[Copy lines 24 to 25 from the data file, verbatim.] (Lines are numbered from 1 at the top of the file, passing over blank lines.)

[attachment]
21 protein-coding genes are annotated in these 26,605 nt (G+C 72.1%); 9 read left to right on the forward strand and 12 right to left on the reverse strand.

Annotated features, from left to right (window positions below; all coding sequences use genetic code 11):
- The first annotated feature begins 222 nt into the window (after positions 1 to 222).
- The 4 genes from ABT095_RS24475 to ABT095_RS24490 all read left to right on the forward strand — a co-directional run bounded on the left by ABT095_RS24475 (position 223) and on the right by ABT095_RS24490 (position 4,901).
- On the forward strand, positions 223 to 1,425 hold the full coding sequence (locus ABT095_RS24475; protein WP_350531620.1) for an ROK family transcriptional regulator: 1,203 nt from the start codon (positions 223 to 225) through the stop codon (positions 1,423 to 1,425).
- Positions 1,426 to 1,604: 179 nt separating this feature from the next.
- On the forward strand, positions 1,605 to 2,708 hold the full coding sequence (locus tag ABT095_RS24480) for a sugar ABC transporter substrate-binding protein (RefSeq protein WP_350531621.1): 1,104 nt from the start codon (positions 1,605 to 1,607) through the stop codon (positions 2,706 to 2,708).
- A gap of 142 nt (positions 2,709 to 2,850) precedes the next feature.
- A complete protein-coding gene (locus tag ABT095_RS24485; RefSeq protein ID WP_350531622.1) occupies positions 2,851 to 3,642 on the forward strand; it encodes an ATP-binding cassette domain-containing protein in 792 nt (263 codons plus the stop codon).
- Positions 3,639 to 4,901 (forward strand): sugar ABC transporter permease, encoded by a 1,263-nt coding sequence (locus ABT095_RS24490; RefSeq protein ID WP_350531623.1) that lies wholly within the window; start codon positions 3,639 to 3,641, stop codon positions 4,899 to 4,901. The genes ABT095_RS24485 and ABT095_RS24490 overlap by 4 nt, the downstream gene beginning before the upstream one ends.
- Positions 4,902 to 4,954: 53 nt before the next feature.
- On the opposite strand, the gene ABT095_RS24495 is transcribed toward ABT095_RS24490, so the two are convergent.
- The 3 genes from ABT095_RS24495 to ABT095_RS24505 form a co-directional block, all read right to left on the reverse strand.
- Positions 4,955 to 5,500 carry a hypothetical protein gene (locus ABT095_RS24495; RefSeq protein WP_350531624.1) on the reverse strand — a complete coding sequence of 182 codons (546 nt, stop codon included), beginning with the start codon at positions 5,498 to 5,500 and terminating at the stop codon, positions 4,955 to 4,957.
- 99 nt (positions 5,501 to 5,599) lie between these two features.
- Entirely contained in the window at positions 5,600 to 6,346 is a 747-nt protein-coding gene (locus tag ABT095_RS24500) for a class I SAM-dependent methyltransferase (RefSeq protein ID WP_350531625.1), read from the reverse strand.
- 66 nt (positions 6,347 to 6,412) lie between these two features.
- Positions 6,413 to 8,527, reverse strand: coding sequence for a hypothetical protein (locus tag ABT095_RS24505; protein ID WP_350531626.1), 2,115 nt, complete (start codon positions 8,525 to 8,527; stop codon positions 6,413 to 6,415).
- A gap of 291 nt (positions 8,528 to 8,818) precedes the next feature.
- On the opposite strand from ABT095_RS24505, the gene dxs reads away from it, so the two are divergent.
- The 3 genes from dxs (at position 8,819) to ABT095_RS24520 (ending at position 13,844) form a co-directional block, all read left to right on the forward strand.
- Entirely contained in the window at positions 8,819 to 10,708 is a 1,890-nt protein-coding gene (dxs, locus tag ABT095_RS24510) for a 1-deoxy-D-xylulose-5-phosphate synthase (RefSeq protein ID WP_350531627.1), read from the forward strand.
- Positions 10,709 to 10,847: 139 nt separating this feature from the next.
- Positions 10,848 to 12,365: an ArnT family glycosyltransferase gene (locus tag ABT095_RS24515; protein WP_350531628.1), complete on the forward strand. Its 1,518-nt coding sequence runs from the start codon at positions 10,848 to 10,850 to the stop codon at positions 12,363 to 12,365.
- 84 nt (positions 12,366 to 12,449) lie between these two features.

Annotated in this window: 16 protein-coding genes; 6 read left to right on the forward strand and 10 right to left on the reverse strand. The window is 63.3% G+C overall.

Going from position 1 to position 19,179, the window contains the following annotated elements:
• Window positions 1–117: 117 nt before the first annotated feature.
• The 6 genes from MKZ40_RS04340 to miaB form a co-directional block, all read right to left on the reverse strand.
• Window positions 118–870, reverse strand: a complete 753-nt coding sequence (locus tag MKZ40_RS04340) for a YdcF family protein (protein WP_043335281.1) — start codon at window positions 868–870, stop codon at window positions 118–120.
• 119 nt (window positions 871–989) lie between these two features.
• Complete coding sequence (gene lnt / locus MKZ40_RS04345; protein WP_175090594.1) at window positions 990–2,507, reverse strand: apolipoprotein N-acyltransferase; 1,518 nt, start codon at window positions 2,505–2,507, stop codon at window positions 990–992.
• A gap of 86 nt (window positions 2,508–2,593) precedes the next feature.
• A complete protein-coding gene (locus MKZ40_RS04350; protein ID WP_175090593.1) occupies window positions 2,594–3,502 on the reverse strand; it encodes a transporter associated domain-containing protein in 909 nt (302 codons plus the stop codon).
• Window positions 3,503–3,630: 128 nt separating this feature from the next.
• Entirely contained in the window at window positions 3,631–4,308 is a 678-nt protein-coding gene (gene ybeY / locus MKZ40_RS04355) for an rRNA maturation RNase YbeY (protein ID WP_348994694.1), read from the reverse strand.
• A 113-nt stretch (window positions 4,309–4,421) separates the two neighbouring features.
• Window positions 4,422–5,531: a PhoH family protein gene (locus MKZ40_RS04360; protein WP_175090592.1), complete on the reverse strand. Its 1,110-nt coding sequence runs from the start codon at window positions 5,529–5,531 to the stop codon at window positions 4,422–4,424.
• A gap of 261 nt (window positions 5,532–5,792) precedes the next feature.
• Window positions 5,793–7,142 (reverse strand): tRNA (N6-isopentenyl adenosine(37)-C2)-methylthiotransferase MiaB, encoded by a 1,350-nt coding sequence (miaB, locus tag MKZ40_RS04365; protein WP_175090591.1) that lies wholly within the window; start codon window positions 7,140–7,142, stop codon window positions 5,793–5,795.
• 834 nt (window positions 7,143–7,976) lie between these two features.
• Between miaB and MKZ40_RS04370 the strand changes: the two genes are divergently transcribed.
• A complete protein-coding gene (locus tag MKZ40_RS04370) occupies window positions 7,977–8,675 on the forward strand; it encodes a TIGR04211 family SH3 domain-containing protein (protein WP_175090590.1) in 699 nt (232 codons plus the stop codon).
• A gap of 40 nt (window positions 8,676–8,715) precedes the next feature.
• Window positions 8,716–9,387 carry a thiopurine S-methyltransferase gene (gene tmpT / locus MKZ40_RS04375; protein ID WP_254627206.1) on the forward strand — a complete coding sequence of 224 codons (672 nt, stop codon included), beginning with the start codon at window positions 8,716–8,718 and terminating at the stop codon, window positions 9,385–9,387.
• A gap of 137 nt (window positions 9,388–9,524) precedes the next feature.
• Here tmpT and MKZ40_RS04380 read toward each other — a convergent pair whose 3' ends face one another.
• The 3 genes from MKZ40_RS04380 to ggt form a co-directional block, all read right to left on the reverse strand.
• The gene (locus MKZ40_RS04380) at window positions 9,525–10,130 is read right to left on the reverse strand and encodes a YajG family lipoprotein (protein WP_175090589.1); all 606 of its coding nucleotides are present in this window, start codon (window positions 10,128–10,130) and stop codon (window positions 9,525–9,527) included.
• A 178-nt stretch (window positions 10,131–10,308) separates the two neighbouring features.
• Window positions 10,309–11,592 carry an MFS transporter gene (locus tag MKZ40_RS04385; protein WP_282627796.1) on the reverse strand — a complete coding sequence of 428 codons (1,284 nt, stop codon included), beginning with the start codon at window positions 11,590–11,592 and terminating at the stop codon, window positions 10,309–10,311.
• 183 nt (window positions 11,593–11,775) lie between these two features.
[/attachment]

- Positions 10,848 to 12,365: an ArnT family glycosyltransferase gene (locus tag ABT095_RS24515; protein WP_350531628.1), complete on the forward strand. Its 1,518-nt coding sequence runs from the start codon at positions 10,848 to 10,850 to the stop codon at positions 12,363 to 12,365.
- 84 nt (positions 12,366 to 12,449) lie between these two features.